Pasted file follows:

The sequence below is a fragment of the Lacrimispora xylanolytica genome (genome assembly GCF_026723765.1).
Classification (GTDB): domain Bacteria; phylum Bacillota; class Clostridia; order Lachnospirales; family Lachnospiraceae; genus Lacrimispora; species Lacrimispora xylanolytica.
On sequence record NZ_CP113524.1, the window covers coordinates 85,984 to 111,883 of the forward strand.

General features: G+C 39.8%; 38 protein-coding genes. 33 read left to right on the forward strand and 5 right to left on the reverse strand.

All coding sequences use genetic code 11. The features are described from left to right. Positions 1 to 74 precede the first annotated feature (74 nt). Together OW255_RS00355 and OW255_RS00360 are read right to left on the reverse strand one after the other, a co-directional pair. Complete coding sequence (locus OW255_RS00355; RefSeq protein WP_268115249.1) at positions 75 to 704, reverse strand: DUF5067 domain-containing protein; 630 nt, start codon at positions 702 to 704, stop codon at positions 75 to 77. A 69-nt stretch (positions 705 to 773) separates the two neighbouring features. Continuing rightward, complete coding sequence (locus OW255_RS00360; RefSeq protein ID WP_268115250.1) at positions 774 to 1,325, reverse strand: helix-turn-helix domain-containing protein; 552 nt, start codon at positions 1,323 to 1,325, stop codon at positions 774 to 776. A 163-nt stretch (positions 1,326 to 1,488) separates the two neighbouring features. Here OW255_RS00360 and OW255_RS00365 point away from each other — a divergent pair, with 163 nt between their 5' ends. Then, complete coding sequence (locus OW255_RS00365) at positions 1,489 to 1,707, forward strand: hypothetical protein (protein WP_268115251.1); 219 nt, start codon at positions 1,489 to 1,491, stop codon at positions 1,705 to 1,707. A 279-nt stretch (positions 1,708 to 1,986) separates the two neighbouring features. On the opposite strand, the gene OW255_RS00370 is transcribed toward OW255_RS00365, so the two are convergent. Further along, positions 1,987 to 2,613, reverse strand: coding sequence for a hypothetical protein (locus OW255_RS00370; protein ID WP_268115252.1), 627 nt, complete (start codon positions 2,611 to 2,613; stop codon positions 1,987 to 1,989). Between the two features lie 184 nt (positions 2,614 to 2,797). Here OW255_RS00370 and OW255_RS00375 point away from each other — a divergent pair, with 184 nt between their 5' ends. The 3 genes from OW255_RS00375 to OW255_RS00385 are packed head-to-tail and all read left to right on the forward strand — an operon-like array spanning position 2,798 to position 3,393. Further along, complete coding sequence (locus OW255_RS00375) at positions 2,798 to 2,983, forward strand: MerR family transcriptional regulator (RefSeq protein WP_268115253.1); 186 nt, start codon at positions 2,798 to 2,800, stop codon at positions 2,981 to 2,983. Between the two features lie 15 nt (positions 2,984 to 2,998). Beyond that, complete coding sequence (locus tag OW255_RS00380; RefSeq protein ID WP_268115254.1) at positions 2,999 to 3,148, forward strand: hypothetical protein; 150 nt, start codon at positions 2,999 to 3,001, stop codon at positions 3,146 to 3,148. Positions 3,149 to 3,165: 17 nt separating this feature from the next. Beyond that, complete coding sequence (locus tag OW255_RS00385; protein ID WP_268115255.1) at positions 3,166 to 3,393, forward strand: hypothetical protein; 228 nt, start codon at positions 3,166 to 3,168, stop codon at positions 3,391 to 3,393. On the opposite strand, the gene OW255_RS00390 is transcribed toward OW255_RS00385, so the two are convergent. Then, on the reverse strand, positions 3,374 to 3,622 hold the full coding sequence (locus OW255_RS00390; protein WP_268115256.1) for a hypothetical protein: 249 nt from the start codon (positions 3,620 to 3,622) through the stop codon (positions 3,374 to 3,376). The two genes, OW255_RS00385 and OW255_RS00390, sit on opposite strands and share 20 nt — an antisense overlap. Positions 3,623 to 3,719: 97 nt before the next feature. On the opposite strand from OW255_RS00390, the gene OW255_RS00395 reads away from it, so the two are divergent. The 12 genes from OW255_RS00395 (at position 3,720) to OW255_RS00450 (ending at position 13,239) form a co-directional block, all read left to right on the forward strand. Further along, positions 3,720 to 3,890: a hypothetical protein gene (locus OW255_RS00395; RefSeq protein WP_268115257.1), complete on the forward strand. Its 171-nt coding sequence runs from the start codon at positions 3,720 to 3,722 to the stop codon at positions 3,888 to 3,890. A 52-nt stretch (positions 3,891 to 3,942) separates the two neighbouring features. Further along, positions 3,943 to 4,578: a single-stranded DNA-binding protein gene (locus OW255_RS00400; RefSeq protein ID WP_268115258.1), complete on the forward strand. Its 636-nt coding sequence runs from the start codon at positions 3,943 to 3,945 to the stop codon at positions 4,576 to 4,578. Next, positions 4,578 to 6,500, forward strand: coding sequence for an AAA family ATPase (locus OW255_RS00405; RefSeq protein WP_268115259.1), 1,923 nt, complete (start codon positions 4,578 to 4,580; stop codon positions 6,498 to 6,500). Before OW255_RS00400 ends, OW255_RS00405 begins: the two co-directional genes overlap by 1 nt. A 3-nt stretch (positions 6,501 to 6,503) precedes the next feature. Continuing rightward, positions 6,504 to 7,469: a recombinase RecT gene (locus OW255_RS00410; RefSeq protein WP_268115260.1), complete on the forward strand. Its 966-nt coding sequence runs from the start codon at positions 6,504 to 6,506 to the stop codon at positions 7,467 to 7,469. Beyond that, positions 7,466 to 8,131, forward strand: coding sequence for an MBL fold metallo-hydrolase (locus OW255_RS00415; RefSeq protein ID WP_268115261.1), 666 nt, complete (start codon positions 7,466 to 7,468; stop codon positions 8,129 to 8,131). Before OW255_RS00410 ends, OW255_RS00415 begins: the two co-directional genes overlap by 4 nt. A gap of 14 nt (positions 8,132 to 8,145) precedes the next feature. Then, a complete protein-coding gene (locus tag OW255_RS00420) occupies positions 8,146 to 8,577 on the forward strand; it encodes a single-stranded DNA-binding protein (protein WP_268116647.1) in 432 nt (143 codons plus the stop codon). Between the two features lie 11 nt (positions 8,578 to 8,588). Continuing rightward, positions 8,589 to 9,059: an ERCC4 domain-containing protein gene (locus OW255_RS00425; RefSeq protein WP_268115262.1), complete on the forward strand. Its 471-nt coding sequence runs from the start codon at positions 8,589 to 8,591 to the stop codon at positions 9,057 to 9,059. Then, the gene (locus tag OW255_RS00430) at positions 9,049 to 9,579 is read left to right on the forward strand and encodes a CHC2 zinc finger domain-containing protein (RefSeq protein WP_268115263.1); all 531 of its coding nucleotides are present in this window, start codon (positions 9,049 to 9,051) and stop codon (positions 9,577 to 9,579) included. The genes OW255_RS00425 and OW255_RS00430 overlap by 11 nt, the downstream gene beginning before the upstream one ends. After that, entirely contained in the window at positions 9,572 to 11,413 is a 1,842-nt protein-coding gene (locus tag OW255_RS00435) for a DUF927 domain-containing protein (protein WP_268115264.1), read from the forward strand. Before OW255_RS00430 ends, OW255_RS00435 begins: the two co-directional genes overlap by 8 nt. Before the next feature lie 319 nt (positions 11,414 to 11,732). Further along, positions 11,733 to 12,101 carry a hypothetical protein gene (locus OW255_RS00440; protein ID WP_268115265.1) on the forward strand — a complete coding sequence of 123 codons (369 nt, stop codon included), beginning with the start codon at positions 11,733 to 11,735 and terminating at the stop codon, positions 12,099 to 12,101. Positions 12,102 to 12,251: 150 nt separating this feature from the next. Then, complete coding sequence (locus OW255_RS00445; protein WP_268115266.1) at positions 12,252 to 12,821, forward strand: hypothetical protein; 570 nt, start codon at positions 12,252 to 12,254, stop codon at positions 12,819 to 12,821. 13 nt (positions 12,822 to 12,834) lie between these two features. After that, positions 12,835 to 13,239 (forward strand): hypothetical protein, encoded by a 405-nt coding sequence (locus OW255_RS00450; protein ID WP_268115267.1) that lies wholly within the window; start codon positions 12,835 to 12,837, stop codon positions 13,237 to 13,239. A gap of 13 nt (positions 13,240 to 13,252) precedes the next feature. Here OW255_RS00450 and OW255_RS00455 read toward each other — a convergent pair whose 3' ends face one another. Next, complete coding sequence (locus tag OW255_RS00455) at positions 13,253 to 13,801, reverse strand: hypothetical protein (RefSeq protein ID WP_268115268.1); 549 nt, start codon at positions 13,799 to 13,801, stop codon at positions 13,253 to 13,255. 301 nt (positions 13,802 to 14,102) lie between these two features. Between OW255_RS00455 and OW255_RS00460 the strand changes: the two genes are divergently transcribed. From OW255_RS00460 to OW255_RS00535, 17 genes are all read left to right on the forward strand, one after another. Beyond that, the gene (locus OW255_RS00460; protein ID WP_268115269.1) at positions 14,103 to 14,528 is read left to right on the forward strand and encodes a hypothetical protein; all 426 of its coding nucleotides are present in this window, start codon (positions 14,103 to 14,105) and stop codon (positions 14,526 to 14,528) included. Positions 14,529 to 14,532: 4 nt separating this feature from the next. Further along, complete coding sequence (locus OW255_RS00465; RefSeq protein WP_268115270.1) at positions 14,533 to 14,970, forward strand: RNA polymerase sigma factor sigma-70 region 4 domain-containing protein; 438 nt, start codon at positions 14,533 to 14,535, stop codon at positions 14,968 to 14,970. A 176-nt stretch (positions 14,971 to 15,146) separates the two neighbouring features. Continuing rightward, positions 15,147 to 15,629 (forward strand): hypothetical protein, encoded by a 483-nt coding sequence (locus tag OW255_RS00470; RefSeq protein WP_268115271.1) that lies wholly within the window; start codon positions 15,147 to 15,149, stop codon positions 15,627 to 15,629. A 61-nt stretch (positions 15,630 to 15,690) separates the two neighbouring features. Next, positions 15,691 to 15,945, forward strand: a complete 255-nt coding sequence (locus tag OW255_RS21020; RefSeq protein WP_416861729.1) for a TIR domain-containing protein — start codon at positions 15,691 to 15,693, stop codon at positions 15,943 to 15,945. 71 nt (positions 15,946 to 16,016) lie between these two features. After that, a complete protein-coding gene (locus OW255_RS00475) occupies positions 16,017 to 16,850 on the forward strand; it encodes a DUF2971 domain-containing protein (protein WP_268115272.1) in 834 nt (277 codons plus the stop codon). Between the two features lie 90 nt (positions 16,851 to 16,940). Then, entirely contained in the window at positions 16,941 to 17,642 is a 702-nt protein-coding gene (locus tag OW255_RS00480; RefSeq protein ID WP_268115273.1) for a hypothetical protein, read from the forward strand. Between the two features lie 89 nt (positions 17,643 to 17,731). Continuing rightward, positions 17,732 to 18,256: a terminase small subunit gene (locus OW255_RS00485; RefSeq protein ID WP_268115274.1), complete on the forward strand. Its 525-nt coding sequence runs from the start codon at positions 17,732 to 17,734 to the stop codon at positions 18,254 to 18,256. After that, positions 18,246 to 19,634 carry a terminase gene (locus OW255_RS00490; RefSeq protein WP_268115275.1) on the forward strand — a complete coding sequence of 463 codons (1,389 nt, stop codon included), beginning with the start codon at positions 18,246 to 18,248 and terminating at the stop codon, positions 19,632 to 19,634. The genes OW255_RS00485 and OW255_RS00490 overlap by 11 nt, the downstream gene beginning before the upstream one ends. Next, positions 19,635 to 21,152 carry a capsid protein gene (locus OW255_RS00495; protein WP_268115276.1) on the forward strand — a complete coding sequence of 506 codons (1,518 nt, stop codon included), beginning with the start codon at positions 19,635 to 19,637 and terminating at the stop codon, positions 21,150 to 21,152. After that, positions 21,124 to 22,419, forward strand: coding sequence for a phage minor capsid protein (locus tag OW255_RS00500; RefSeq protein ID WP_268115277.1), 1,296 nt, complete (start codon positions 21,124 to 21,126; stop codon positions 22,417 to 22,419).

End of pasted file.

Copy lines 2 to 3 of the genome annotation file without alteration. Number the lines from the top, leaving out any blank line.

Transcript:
Classification (GTDB): domain Bacteria; phylum Bacillota; class Clostridia; order Lachnospirales; family Lachnospiraceae; genus Lacrimispora; species Lacrimispora xylanolytica.
On sequence record NZ_CP113524.1, the window covers coordinates 85,984 to 111,883 of the forward strand.